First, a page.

Daniel James has appeared revitalised at Leeds this season.
The winger made the switch from Manchester United in the summer after finding it difficult to break into the starting XI at Old Trafford.
James has started to flourish under the guidance of Leeds manager Marcelo Bielsa and scored his first goal for the club against Tottenham last weekend.
Ahead of the trip to Brighton tomorrow, we take a look at the Welshman's role and how integral he could become in Bielsa's high-press system.
Utilising his pace
Those who have watched Leeds this season will know that James is an exceptionally fast player.
James recorded the second-fastest speed at Euro 2020 this summer after being clocked at 20.8mph — only Italy's Leonardo Spinazzola exceeded him.
A key part of the 24-year-old's game is his quick drop of the shoulder and ability to leave any defender in his wake, while his stamina allows him to harass the opposition all over the field in defence.
And James has started to show signs of becoming a composed finisher in front of goal.
His strike against Spurs on Sunday was excellently taken — the speedster got himself into the perfect area to guide home Jack Harrison's pinpoint cross.
But while James is capable of finding space in the final third, his end product does need to improve.
Disappointment at United
When James made the move to Old Trafford in the summer of 2019, he was regarded as a top talent in the Championship bursting with potential.
But only two years later, the winger left Manchester having scored just six Premier League goals.
The Welshman netted three times in his first four matches at the club but his energy and desire were not enough to bring success to Ole Gunnar Solskjaer's underperforming side.
And having reflected upon his time at the Red Devils, James has since stated that he played it too safe.
He said: "I got bought for my direct play, running in behind, running with the ball, trying things and not being afraid to lose the ball but slowly I started to come away from that and play a little safe.
"When I stepped back, it was remembering to be direct, to be that person. Safe is dangerous in the position I play.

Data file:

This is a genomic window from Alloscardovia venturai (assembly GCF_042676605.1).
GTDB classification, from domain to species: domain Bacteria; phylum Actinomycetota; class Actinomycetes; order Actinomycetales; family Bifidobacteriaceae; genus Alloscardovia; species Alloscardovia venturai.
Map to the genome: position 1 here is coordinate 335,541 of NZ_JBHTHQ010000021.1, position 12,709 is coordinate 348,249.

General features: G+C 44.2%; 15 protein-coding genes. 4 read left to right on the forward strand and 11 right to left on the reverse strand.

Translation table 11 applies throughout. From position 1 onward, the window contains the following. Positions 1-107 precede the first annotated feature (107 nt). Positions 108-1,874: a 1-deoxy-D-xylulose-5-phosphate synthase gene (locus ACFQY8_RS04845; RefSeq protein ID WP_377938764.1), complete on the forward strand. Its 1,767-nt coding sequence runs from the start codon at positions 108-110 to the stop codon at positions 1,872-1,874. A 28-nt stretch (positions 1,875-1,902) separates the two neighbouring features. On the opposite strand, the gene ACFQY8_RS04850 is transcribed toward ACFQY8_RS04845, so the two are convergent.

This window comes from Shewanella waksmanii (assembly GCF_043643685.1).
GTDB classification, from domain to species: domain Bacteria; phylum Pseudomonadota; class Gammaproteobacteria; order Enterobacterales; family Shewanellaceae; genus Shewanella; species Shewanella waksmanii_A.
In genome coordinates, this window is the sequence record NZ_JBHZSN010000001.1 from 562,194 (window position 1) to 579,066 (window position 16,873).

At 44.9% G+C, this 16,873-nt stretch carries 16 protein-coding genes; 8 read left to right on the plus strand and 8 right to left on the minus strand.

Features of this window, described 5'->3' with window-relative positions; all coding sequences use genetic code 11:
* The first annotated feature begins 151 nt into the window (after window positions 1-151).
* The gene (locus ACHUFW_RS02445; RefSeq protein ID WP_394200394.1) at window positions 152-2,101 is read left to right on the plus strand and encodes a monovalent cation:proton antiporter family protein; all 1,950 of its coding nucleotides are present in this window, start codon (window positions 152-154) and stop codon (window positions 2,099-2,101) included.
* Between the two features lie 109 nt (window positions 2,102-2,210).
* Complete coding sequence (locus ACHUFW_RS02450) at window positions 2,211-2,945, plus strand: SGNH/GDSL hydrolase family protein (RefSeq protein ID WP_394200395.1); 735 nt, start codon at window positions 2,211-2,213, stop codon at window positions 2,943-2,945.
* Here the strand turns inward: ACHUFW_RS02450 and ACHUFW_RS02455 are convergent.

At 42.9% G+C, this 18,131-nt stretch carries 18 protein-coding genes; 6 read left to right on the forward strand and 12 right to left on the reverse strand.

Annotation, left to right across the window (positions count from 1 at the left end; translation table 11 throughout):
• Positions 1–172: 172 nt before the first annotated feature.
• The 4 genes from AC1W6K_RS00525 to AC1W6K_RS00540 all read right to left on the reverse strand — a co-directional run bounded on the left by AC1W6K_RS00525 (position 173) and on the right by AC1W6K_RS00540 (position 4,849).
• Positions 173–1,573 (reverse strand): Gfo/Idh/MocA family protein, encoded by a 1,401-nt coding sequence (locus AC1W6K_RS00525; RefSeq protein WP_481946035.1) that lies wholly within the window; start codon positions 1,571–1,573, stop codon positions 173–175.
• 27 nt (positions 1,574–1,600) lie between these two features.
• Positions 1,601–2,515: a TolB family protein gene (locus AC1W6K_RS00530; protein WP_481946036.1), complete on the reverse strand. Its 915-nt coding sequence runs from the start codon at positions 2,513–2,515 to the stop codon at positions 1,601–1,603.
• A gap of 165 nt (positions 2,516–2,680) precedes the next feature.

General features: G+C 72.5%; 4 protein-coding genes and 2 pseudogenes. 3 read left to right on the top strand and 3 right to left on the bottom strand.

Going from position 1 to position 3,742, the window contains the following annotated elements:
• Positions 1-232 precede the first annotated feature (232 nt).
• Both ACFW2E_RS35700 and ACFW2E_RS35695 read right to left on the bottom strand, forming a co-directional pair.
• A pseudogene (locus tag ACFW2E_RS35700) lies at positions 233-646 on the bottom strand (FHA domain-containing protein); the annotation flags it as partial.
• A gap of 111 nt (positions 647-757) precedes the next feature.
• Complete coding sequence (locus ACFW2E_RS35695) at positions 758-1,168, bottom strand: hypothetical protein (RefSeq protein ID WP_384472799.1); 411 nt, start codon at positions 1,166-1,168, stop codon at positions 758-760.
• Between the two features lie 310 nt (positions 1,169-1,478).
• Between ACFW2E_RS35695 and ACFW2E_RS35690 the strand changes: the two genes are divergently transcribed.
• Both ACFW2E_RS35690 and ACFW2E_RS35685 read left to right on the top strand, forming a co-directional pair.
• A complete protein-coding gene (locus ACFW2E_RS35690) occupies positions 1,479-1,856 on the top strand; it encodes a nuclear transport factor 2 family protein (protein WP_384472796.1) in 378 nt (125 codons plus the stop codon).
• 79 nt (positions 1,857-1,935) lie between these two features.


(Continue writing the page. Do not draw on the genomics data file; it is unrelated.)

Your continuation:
"You’re not there to do that — you’re there to score goals and make assists and run yourself into the ground on and off the ball."
Leeds almost signed James in January 2019 with the forward making the trip to Elland Road for a medical only for Swansea to pull the plug on a deadline-day move at the last minute and sell him to United six months later.
A combination of Cristiano Ronaldo's return to the Theatre of Dreams and Jadon Sancho's signing meant that chances would be severely limited if the 30-cap international stayed this season.
And after Leeds swooped to finally land their long-term target in a £25million deal, he is beginning to show what he can do in the English top-flight.
James' confidence has returned and he averages 1.5 shots per game in the Premier League this season.
But he will need to start finding the back of the net more often with Leeds finding themselves in a relegation battle this term.
Versatile in attack
A key strength to James' game is that he is confident with both feet.
This allows the 5ft 7in ace to have an impact in any position across the Leeds front line as he can either cut in and shoot or take his opponent on in a wider position.
The versatility of James was hailed by Solskjaer during his time in charge at United.
The former boss said: "Dan can play all across the front line.
"Obviously more right or left wing but he can play through the middle as well."
The Hull youth product agreed with his former boss, saying that he does not mind where he plays as long as he is helping the team.
He said: "For me, that left position was always my favourite but I like being versatile and playing anywhere across the front three providing I’m in the team."
Earning his spot
James will have known that he would have to fight for his place at Leeds from the moment he signed his contract.
The likes of Harrison and Raphinha have both been excellent for Leeds since signing.
James, meanwhile, has often been a bigger performer for his country than his club.
This healthy competition may do the Dragons flier some good as he looks to recapture his best form.
James has been handed an opportunity to shine while Raphinha recovers from injury and certainly grabbed it with both hands against Tottenham.
Now he must look to build on that performance to put his Theatre of Dreams nightmare fully behind him.